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Rice University

Publication Date

Spring 2014

Program Name

Argentina: Social Movements and Human Rights

Abstract

Music is something that has a power all its own. It has the power to join people together, to empower protests, to inspire creativity and enhance learning. Countless studies have been conducted proving the intellectual and emotional benefits of music in the lives of children, and I have experienced this myself in my own life and in my volunteer work in the United States and in Bolivia. This investigation seeks to analyze the combined power of music and education in vulnerable populations, specifically a neighborhood in Buenos Aires called Villa 21/24. The people who live in this Villa are faced with a multitude of challenges including drugs, violence, and unemployment. They are especially in need of activities and educational opportunities for their statistically young population. In this context, el Espacio Creativo Musical Orilleros began for these children, to try to fill the gaps created by economic poverty. After learning about the popular education movement of Argentina and after observing some of the classes at Orilleros, my principal investigation question was: What is the role of music education in the development of agency for the older students who participate in Orilleros in the Villa 21/24?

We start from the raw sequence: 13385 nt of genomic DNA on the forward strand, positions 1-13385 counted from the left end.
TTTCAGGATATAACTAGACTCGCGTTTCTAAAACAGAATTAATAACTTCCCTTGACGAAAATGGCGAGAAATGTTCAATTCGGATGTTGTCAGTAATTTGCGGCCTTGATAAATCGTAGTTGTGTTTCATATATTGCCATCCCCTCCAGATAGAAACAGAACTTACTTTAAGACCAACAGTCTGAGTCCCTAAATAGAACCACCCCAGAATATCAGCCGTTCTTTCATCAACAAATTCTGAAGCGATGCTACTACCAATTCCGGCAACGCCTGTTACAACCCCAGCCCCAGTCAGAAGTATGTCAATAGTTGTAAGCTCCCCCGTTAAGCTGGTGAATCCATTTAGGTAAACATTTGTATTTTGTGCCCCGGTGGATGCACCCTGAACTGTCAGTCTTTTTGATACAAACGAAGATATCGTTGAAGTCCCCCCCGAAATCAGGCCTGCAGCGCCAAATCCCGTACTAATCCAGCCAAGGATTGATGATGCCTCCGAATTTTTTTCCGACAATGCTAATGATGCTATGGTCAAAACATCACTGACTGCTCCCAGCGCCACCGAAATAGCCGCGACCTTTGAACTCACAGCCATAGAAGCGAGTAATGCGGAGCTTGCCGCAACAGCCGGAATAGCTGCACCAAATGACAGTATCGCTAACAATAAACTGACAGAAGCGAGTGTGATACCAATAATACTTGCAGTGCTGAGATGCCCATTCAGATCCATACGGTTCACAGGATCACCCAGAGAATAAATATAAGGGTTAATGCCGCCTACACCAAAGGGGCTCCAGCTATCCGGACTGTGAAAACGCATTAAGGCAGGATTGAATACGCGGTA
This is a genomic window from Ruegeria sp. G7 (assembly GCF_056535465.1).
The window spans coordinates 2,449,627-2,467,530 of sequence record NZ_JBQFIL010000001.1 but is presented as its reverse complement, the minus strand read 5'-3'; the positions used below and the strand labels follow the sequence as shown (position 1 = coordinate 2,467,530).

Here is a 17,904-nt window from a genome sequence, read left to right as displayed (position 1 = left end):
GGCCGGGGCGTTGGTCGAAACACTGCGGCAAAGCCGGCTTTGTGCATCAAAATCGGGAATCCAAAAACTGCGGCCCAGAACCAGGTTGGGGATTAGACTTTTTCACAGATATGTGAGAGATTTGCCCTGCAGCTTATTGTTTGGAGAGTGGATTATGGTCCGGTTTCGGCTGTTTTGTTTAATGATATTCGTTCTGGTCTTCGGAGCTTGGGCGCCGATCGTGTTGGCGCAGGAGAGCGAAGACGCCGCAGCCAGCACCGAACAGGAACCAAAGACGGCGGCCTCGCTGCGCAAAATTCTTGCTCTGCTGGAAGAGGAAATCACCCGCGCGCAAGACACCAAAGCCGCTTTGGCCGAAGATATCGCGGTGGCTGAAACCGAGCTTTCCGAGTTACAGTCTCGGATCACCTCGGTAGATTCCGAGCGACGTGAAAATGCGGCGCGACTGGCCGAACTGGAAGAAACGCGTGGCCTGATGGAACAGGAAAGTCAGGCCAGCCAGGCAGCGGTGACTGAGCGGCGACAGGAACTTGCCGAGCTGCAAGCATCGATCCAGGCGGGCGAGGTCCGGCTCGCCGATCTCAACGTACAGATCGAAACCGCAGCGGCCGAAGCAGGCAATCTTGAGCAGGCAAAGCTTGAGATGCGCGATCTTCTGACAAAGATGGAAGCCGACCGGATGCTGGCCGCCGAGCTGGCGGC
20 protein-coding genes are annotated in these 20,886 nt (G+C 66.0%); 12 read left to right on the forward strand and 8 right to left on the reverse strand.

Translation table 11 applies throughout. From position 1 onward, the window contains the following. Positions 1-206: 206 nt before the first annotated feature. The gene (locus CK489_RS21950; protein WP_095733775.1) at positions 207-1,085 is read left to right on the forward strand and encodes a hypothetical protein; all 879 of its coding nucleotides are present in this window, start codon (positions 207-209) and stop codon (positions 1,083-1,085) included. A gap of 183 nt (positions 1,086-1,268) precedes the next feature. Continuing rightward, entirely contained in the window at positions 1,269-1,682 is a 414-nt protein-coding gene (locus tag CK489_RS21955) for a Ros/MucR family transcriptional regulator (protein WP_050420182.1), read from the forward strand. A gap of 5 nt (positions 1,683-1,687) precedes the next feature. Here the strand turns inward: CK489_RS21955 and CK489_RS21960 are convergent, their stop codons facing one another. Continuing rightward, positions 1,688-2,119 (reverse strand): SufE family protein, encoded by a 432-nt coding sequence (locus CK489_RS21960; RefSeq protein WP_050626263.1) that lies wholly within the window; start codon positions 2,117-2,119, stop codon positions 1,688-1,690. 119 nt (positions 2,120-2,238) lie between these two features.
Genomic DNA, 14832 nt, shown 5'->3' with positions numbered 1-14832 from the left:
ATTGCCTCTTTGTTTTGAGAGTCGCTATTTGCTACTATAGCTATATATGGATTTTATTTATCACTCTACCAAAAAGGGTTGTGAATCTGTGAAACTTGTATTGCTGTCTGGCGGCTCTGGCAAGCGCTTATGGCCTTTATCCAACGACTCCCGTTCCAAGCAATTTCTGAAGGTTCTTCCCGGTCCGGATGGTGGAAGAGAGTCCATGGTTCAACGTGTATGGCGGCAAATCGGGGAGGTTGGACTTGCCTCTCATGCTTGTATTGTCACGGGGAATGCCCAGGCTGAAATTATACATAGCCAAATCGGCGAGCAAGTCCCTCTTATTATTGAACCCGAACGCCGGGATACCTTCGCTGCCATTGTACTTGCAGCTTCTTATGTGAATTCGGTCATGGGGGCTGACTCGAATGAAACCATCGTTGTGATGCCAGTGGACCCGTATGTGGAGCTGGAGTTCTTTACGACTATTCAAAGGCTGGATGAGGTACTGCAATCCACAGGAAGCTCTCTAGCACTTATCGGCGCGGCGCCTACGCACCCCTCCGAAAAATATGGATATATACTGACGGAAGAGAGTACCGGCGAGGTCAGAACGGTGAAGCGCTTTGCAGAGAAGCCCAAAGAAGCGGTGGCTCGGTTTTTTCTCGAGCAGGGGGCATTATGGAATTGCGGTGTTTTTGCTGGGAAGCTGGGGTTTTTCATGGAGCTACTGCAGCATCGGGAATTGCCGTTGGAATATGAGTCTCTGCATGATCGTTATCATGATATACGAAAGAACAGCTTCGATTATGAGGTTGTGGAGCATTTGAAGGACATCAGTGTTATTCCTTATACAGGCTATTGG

In my investigation, I was given the opportunity to work closely with many aspects of Orilleros. I observed music workshops, joined them on an excursion to the theatre, and witnessed the coming together of the community in a party-fundraiser aimed to give an opportunity to the children to show off their talent while also raising money for Orilleros. Through volunteering at Orilleros, I built friendships and started a singing seminar. And of course, I conducted interviews with Maka, one of the main professors, and with a few of the older students who help teach classes as well. What I discovered was that the development of agency for these older students was not something that manifested itself in their own elaborate life histories. Or, for the very least, this was not their priority. Rather, the music education in Orilleros with the ideology of the popular education movement, and specifically the role as teachers for the younger students, has given these older students the agency to provide agency to others. Rather than the individualistic focus that I was originally aiming at in my research question, what I found was an extremely communal development of agency. I think it is this extremely community based quality of Orilleros, the fact that it was born of the community and continues to be strengthened by the community, that makes it such a unique and truly inspiring organization and one that will surely change the lives of these children and this community for the better.

Disciplines

Anthropology | Family, Life Course, and Society | Inequality and Stratification | Music | Social and Cultural Anthropology

 

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